Made by Mountains Story
We have the industrial base of a place like Ohio and the outdoor recreational base of a place like Colorado.
Tom Dempsey wants to get people outside. In fact, he’s so passionate about the idea, he’s built an entire business around it. Sylvansport, an outdoor gear company based in Brevard, is designed to be a one-stop shop for everything one needs to enjoy the natural world. Just take the signature GO Camping Trailer, a multi-use camper that stores and hauls all the goods—and converts to an elevated tent when you’ve arrived.
Tom Dempsey is the Founder of and Chief Innovation Officer at
Inspiration for the idea was simple, Dempsey says. “I envisioned this person sitting at work at lunchtime on a Friday. And they’re thinking, ‘Should I get outside this weekend? Should I paddle, bike, camp, hike?’ I wanted a product that made the answer of ‘Yes! Do it! Go!’ come much easier.”
My first real job out of college was for the Coleman Company, the iconic American outdoor gear company. Everything you needed to enjoy the outdoors was available from them, from lanterns to sleeping bags to camping trailers to snowmobiles. Later, when I was working in the kayak industry, I watched people who were thinking about getting into paddle sports for the first time get really intimidated. I could see how these products all look really technical, while everybody else seemed to know what they were doing.
So when I had the chance to start Sylvansport, what I wanted to do was start the modern-day version of what the old Coleman Company used to be: A company that facilitates the enjoyment of the outdoors in a variety of ways. A company that’s a one-stop shop for everything you need. I wanted to present it in a way that was accessible and convenient. That it’s not all hard-core gear that only experts can enjoy. This is stuff that makes all your outdoor experiences more enjoyable, more organized, and more convenient.
The Merits of Proximity
We’re so fortunate to be so proximate to the outdoors here. There’s almost not a weekday lunchtime or a weekend that a group of folks here aren’t out doing something. We’re not even a half-mile from the entrance to Pisgah National Forest and all the trails there. We’re on the bike path that leads between Pisgah and downtown Brevard, where you can enter the Bracken Mountain Preserve. Enjoying these places that are right outside our door is part of our company DNA.
That proximity is another thing that makes Western North Carolina so special. So unique. We have the industrial base of a place like Ohio and the outdoor recreational base of a place like Colorado. Most places in this country that have a really rich outdoor attribute don’t have the proximity to manufacturing. It’s very difficult to manufacture outdoor gear in the heart of the places you want to use it.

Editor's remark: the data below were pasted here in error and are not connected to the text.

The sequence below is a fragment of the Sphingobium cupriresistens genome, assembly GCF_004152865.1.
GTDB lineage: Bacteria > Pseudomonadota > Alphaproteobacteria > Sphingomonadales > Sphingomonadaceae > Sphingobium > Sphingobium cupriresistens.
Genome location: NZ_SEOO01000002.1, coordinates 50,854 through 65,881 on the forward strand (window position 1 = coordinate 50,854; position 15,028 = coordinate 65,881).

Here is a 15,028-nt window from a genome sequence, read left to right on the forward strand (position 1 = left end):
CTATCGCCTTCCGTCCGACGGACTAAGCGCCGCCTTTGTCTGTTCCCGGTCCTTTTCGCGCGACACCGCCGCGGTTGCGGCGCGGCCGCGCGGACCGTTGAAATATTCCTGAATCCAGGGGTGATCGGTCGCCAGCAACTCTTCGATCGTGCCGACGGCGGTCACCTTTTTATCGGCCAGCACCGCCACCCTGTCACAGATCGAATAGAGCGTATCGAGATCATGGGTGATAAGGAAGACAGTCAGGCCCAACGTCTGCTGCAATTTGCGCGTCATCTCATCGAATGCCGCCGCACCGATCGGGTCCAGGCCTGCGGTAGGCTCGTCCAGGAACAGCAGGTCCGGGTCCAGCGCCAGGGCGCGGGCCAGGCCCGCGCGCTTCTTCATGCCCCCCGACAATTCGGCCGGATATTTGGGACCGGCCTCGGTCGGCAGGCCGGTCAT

What Sets Western North Carolina Apart
Everything sort of overlaps here. There are so many layers you can put on top of each other that all work. For example, take just the geologic characteristics of the space. We’re the highest peak east of the rockies. You take the climatological layer, and we’re at this intersection zone between Deep South, the Piedmont, and, in the highest peaks of North Carolina, we have an almost Canadian climatological zone. There’s a cultural overlap of all the different people who called this land home before me. It’s not a homogenous culture. And you have this diversity of thought and background that all seems to be united by aspects of mountain beauty and climate. The same is true of flora and fauna. From bug species to salamanders to mammals. This multi-dimensionality gives you the ability to choose the direction and focus of your thoughts on a daily basis. You can choose every morning when you wake up what you want to do that day.
What’s my favorite place to be out in nature? Truly, it’s always evolving. As my early favorites become more discovered, as they change, I find a new spot. That’s one of the things I love about here. The seemingly endless opportunity to find new places.
This past summer, I went camping by myself with my bike for three days. I set off one morning on a gravel ride and discovered three or four new places that I had no idea existed. They were these “micro-places.” One was this spot in the middle of the creek with a rock and little grassy bank and the way the sun shone on it in the afternoon, it was beautiful. You could access it from the road, but when you were down there, no one could see you. I thought, “This is a spot that nobody really uses.” And it’s not necessarily a spot I’ll return to time and time again. It was just the discovery of the day. And I know there will be plenty more. So I don’t really have one place, I have many. And as I’m there, I’m highly aware that I wasn’t the first person—and I won’t be the last person—to be at that spot.
It’s also so fun to be at a spot I’ve been to a thousand times. And you witness a group or family seeing it through their eyes for the first time. You can feel their excitement. It brings me back to not wanting first-time kayakers to feel intimidated. The first time somebody sees a waterfall you may have seen a hundred times, it makes you happy to see them getting the enjoyment out of it that you got the first time you saw it.
I really think what makes this area never grow old or become weary with me is exemplified when you fly overhead. You see what appears to be endless green folds and rocky outcroppings and streams. You know that in an entire lifetime you’ll never be able to find every nook and cranny in them. There’s something so compelling and exciting about having an unlimited supply of places to discover.